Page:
I think generally it’s just down to Kode9, I feel that his musical taste is incredibly varied. If you don’t have a good varied taste, you end up sticking to one sound from one area. Techno – Berlin. Hip Hop – New York. Whatever. With 9, I feel that there’s no discrimination. Just show someone a bit of good music, it doesn’t matter where it’s from does it?
Yeah. For me there’s no specific Hyperdub sound. Like if you compare the latest Kyle Hall record to something by yourself or Ikonika for instance, it’s very broad.
Yeah, it’s definitely really broad and really it could be seen as scary sometimes. Sometimes when I get the chance to check out some other labels’ parties, some of their DJs are really kind of together, almost playing similar sets. They’ve each got the same crowds and the same followers, which works for them, but what’s nice about Hyperdub is that we all have different branches on a tree, but people come to look at the whole tree.
Do you know what I mean? It’s quite interesting. I went to a night where I didn’t play, but there was Fhloston Paradigm, Kyle Hall, Kode9, and Ikonika. That’s like, 4 completely different styles but the night was sick. When I go out, I don’t really want to hear the same thing all night. And Hyperdub kind of gives that in the rave.
Sure. I mean, it’s a full family affair downstairs tomorrow but there are some incredible acts playing in P-Bar as well – would you associate each of these closely with Hyperdub too? You’ve worked with Floating Points before, right?
Yeah, we tried to do something and share some stuff, but it didn’t get finished in the end. But yeah man, I love the Eglo family, I try and go to their shows as much as possible. Of course I love Fatima, I’ve worked with her before, so yeah, I was really happy to find that they’re going to be upstairs. Ben has been supporting me personally for years as well. When I was making grime, he was buying my records. So these people I really rate. I mean Ben and I are on the same station – Hyperdub are on Rinse, Ben UFO and Hessle are on Rinse, so it will be nice to see them there.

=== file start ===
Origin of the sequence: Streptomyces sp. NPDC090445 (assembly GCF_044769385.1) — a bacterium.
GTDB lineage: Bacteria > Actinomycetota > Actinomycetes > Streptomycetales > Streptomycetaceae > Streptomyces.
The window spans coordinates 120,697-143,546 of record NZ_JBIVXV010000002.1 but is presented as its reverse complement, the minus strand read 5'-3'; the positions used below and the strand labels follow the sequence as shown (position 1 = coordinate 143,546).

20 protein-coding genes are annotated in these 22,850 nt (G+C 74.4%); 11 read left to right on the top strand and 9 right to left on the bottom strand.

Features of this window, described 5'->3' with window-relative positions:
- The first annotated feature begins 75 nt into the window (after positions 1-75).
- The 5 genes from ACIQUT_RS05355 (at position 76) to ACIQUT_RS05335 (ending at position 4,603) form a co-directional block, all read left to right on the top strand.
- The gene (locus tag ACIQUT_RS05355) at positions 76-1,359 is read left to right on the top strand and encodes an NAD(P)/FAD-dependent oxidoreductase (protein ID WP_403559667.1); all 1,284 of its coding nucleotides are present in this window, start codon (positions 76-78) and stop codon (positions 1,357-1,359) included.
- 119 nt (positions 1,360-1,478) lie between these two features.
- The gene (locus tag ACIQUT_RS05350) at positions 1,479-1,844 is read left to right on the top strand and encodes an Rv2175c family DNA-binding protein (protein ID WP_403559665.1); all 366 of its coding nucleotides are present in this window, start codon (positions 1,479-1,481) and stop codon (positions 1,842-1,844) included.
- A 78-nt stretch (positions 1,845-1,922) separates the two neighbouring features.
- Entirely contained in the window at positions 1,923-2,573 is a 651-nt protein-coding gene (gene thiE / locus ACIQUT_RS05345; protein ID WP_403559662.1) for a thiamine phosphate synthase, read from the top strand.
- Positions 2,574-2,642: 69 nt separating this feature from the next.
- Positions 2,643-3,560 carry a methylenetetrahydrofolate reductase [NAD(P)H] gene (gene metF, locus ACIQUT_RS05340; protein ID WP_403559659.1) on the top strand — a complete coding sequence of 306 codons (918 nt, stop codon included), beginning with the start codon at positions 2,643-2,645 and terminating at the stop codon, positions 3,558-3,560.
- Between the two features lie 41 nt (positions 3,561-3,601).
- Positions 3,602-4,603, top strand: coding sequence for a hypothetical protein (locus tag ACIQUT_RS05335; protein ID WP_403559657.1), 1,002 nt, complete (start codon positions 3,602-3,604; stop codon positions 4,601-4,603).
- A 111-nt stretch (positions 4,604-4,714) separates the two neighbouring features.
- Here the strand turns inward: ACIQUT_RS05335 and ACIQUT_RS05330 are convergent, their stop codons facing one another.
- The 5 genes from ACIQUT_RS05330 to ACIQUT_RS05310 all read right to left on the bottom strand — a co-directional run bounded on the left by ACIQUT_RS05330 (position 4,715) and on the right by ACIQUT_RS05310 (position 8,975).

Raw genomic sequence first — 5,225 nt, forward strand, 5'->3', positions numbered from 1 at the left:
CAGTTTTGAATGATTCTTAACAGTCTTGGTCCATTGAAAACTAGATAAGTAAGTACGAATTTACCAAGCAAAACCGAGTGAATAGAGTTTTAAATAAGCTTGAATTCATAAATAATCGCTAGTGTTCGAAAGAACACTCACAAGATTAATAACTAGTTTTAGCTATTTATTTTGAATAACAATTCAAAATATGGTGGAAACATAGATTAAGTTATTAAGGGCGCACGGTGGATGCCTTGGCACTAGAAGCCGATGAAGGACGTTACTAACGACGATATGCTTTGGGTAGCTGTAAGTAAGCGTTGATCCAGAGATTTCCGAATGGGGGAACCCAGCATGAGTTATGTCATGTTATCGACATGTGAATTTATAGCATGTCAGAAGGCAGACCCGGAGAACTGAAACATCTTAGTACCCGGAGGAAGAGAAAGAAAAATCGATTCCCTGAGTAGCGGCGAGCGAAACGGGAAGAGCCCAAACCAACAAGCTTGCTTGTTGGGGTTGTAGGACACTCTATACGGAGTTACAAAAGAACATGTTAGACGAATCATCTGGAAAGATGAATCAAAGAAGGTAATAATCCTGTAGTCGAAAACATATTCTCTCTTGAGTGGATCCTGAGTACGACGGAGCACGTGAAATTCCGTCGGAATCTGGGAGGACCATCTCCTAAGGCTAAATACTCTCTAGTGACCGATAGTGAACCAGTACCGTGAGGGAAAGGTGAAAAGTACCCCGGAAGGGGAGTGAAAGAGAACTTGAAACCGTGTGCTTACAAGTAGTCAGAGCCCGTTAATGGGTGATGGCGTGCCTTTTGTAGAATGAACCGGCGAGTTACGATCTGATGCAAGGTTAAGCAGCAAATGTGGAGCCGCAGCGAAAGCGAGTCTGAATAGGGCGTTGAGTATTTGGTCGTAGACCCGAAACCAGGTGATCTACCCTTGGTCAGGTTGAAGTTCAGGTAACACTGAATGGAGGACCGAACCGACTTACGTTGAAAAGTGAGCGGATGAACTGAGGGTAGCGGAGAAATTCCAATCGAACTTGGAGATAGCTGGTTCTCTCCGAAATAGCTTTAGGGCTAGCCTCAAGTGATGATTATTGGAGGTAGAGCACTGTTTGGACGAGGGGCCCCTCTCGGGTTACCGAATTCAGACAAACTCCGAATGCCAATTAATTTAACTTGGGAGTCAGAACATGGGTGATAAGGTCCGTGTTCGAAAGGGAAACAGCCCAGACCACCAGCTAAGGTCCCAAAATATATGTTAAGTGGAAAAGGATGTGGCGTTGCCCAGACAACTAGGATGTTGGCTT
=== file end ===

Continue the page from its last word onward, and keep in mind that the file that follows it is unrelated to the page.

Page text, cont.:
Is there anyone else you would’ve liked to play?
Well everyone wants to see Burial play, but whether that’s going to happen, I don’t know. And it would’ve been lovely to have had Rashad there, obviously. To have had Rashad in Berghain would’ve been absolutely amazing.
The 10 year tour has already had some huge nights across Europe, how do you plan playing a night like fabric differently to in the world’s most important Techno club? It has this mystique that everyone loves to talk about, is that going to affect the set you play?
I’m playing a little bit later this time, so I might tailor it more towards the early morning crew. But last time when I played Berghain, I just did my thing. I don’t see the point in going there and playing extra techno and 4/4 just because I’m in Berghain. They get that all the time. The whole point of having people like us in there is to show a difference in sound.
It’s something that a Berlin crowd doesn’t necessarily get every week.
Last time at Hyperdub there it was packed out. We had Kode9, Spaceape live, Darkstar, Hype Williams, Cooly G, Ikonika, Terror Danjah and myself. They were loving it. I do remember this one guy though, he came up at the end and was like “Where was the fucking Techno man?”. It’s like, why are you asking us? That was then, and it seems like everybody’s like that now. The wave has to go, and you have to remember that there are other styles of music. My set is going to be my set, and I’m not thinking about whether I’m in Berlin or not.